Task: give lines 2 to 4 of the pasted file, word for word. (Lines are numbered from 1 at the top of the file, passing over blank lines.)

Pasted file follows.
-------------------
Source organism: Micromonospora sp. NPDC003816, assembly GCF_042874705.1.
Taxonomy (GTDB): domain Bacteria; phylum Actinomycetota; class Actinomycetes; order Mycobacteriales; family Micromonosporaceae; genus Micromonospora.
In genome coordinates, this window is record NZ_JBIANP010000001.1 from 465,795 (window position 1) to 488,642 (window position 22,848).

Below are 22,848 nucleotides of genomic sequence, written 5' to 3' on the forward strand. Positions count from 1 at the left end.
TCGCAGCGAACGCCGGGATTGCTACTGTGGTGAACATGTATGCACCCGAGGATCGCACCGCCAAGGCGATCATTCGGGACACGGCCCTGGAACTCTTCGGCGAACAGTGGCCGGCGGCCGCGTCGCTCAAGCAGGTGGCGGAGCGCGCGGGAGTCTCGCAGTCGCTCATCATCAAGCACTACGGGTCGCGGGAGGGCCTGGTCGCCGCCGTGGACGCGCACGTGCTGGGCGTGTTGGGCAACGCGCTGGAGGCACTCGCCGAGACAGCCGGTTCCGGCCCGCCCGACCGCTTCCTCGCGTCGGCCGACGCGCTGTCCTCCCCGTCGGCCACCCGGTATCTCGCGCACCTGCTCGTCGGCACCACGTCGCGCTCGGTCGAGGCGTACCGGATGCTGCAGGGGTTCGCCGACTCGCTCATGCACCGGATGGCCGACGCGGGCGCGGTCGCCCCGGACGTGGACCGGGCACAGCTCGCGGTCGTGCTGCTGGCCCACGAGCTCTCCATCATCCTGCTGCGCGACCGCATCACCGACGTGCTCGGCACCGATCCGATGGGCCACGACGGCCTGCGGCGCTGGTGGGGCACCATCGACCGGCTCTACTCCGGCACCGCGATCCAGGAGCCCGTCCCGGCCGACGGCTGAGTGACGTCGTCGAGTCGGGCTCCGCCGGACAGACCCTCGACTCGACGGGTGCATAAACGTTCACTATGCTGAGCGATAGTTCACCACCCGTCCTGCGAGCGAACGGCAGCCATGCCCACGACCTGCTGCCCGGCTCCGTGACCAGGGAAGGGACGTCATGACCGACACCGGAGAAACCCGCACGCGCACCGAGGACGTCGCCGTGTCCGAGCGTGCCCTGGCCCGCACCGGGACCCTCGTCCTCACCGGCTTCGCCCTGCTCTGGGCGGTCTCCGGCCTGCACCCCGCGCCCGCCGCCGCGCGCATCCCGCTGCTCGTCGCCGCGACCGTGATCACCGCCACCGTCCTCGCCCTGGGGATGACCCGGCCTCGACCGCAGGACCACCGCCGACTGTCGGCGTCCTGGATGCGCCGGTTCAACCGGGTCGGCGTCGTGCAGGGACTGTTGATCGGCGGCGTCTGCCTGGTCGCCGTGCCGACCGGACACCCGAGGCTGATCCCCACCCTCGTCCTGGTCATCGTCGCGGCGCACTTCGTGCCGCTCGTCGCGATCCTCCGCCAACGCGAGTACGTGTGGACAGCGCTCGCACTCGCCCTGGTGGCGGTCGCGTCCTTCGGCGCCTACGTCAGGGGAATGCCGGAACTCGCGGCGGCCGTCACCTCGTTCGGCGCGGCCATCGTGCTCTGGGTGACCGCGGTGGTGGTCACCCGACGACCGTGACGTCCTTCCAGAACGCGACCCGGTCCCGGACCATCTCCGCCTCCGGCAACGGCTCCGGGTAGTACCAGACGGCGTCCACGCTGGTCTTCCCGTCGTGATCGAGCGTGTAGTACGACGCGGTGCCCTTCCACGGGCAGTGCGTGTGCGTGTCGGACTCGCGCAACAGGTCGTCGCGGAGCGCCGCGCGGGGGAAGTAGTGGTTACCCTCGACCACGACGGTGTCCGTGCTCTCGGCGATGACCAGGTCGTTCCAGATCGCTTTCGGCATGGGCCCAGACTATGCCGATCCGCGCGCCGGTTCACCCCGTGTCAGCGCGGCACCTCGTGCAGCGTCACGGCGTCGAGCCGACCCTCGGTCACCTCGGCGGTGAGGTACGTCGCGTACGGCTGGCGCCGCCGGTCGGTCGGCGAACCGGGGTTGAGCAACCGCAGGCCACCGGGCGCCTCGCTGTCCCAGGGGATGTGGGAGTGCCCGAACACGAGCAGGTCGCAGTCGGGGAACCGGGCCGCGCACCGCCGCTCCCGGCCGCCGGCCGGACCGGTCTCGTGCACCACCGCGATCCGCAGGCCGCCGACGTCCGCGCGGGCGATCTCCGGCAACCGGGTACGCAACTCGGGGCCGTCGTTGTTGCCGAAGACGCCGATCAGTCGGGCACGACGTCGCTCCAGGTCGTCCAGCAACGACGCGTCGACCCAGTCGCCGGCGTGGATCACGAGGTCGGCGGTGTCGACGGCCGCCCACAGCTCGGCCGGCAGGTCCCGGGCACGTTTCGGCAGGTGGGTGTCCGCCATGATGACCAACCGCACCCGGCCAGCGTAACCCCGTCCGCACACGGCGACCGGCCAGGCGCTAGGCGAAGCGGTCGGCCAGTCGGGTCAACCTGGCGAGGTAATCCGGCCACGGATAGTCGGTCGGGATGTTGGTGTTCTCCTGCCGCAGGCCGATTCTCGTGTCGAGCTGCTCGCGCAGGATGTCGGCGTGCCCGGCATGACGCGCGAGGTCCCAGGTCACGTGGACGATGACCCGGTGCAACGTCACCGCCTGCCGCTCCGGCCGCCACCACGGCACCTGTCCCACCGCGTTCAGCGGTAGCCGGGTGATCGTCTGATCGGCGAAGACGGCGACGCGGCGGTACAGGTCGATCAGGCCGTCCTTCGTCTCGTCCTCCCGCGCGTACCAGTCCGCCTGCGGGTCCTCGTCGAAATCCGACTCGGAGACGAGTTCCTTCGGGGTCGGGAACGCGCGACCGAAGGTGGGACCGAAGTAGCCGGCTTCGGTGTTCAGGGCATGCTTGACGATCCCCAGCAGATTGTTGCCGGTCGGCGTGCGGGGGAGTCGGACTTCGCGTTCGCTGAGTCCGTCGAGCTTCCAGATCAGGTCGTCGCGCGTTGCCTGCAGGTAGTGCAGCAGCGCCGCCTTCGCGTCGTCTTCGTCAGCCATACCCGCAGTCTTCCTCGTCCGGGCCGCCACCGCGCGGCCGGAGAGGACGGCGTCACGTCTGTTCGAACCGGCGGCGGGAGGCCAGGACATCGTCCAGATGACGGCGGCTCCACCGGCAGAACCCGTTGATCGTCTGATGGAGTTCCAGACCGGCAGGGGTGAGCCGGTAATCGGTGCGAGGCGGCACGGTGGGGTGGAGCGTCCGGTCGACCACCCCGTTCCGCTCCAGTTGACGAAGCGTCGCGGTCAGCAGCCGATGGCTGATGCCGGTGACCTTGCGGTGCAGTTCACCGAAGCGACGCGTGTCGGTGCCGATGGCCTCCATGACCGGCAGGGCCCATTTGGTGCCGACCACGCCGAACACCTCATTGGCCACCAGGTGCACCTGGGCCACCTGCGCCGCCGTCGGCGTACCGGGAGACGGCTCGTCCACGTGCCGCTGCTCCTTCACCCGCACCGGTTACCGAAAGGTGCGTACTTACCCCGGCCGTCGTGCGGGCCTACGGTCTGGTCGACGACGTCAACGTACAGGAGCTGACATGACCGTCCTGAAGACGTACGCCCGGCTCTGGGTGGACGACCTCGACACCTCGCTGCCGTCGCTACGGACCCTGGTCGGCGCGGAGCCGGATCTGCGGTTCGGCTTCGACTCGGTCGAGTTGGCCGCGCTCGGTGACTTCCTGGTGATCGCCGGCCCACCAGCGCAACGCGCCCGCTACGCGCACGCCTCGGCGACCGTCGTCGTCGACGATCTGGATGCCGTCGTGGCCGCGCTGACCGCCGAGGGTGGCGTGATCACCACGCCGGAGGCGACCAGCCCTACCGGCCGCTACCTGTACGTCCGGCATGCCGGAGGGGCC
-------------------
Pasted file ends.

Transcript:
Taxonomy (GTDB): domain Bacteria; phylum Actinomycetota; class Actinomycetes; order Mycobacteriales; family Micromonosporaceae; genus Micromonospora.
In genome coordinates, this window is record NZ_JBIANP010000001.1 from 465,795 (window position 1) to 488,642 (window position 22,848).

Below are 22,848 nucleotides of genomic sequence, written 5' to 3' on the forward strand. Positions count from 1 at the left end.